Judge effectively gives men permission to violently attack women

Women across New Zealand should be very concerned that a man who smashed a woman’s eye socket in what was a violent, unprovoked attack has been let off without conviction.

Women’s Rights Party Leader Jill Ovens says this sends a chilling message to women in a country where male violence against women is endemic and is so often diminished in its severity and impact on the victim.

The man was discharged without conviction in the Auckland District Court yesterday [Monday, 4 March] after the Judge said the offending was “moderately” serious and a conviction would make it difficult for the man to find employment.

He also accepted that the man was “neurodiverse”.

Ms Ovens says what happened to the attacker’s victim, Judith Hobson, was not a moderate injury and from the victim’s own account in today’s NZ Herald, when she sought medical attention some time after the incident, the diagnosis was “concussion” which has had long-lasting physical and mental effects.

“We have all seen the video footage. As Judith staggered forward after being hit from behind her head, he planted her with vicious punches. You could see the anger written all over his face.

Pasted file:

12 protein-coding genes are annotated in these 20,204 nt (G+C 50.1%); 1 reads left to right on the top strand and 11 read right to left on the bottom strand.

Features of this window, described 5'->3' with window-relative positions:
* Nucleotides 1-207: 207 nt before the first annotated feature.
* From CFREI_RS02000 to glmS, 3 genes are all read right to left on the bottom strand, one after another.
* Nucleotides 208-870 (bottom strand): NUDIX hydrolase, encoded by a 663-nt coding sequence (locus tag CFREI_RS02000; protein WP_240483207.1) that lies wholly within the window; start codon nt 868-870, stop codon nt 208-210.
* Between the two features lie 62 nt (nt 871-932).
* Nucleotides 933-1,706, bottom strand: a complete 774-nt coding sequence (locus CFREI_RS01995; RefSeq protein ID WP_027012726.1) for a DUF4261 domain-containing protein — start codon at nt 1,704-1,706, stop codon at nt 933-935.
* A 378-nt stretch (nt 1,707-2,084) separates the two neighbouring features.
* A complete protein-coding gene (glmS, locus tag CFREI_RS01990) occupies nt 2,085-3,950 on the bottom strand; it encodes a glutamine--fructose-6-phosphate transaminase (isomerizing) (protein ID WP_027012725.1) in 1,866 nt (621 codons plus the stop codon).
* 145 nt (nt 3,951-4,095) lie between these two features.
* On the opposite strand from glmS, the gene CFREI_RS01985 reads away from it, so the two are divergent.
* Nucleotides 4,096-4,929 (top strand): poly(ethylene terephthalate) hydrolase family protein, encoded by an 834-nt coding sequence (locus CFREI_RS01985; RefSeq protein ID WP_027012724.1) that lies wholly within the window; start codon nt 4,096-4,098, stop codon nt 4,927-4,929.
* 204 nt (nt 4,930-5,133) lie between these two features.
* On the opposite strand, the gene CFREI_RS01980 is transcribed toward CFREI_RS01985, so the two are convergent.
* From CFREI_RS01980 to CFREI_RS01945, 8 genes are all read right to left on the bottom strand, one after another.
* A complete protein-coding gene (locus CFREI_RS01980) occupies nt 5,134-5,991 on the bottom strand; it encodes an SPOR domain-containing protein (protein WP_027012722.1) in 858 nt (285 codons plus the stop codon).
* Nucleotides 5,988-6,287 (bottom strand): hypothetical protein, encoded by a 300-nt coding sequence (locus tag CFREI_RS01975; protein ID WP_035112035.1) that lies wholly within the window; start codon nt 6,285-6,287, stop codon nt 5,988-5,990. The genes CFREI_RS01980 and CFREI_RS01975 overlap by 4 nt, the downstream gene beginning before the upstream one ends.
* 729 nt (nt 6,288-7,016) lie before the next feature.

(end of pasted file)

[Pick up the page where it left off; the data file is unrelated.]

The attacker’s victim told the Court she had suffered ever since, she had barely left her house, she could not sleep without medication, and her “happy-go-lucky” nature had disappeared.

“Any loud noise causes me severe stress and uncharacteristic behaviours – anger and distress,” she said.

Ms Ovens was also among 150-200 women at the “Let Women Speak” event on 25 March last year when thousands of angry protestors stormed the barricades screaming abuse at the mostly older women, and creating pandemonium with extremely loud noise makers.

“You have to wonder whether this man, and many others who were there, turned up because they were looking for a fight. I saw neo-Nazis there among the so-called ‘trans rights activists’ and I am pretty sure they don’t give a stuff about trans rights. Nor were they there to support us. They were there to beat up on us.”

“I could see how the violence against us was escalating and someone would get seriously hurt.”

The man has also been granted permanent name suppression, while the NZ Herald named his victim, who has previously been referred to as “Emily” to preserve her anonymity as she recovers from her trauma.

Ms Ovens says there is no justice in revictimising the attacker’s victim by plastering her name all over the media while he gets to hide to preserve his employment prospects.

“I have news for this Judge. Everyone with a conviction has difficulty getting a job, especially if they do jail time for what is a violent offence. I have to wonder whether, had the attacker been Māori, and not of part of a violent protest against women ignored by the Police at the time, would he have been given a custodial sentence?”

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